Mace powder, also known as ground mace is a brown-coloured, fine powder. It has a spicy taste, but subtler and more delicate than nutmeg. Its strong aroma is a combination of pepper and cinnamon and it therefore sometimes used in recipes instead of pepper. To make mace powder, first clean and roast the whole mace in a hot pan to release the moisture entirely and to make it crisp. Cool it. Now gently grind it in a grinder. If required, sieve it to get a smooth and uniform powder. Store it in a glass bottle and lid tightly when not in use. Always add it at the beginning of the cooking, so that the flavour from its essential oils builds up properly.
• Due to its delicate flavour, mace is widely used in light dishes like broth, soups, mashed potatoes and rice preparations.
• It gives a light orange hue to the recipes and can be used in cooking sauces, curries, pickles and ketchup.
• Due to its warm subtle flavour, similar to that of pepper and cinnamon, it can also be used in brewing tea or masala milk.
• Mace is predominantly used in sweet dishes like pies, milk custards, puddings, fruit dishes, biscuits, muffins, cakes and breads.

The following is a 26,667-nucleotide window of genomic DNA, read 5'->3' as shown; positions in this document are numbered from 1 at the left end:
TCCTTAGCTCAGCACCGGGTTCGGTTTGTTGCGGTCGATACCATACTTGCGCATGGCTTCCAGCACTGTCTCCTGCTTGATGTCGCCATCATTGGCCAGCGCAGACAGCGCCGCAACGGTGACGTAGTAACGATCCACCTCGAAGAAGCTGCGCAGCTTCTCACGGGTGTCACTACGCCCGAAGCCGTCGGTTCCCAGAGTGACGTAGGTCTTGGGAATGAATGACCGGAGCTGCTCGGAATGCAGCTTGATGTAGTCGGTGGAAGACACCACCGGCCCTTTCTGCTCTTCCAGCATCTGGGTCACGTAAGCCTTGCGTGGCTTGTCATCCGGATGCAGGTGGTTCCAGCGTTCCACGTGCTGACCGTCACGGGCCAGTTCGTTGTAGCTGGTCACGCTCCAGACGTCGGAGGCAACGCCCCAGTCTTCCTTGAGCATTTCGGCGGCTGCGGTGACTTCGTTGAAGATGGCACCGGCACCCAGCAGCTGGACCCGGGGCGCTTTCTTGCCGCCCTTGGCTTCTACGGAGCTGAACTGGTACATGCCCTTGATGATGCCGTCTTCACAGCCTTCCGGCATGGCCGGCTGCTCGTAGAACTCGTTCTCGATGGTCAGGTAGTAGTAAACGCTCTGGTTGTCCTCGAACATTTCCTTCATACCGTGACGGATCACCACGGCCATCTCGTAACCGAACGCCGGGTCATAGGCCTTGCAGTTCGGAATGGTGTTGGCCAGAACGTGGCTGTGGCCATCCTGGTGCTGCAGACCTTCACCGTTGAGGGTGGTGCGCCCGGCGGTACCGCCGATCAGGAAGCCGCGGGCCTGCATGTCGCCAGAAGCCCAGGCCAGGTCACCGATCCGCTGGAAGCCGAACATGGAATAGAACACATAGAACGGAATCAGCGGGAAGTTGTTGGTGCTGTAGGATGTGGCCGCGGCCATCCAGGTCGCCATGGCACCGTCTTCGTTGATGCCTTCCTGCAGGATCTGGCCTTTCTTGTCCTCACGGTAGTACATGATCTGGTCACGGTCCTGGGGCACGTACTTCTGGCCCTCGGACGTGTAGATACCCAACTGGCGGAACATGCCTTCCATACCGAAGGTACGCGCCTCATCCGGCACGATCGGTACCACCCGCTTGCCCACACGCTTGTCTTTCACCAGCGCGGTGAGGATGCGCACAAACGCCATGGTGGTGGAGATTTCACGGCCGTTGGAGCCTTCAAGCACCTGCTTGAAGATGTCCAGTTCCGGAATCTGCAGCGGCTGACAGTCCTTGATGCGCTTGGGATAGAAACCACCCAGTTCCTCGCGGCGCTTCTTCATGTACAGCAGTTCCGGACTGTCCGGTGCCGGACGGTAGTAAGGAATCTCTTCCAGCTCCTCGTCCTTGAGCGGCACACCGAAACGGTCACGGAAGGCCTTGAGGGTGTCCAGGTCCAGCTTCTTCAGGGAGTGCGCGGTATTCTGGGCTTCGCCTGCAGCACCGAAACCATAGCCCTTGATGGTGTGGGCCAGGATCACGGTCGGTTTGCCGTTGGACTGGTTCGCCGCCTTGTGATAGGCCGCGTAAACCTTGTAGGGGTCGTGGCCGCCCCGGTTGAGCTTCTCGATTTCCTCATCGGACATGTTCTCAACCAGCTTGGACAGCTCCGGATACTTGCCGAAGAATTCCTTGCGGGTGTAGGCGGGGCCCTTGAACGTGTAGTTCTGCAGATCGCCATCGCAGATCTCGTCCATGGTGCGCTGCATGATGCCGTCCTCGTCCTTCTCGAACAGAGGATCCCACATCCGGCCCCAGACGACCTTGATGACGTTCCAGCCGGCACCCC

How to store mace, javintri, javitri, javantri
• Mace has a good shelf life, provided it is stored in an airtight glass container in cool, dry and dark place, away from sunlight.
• Refrigeration is not required.
• Fresh mace flavour will last for at least six months.
Health benefits of mace, javintri, javitri, javantri
Mace helps in digestion and also stimulates the appetite. It also helps clear digestive tract infections by fighting bacteria and viruses. Mace can relieve intestinal gas and flatulence. It can reduce vomiting, nausea and general stomach uneasiness. The compound Eugenol in it has been found to relieve toothache and thus it is an important component in toothpaste. Being rich in potassium, it is known to have heart protecting benefits. It also contains some amounts of iron, vitamin A, vitamin C and fibre.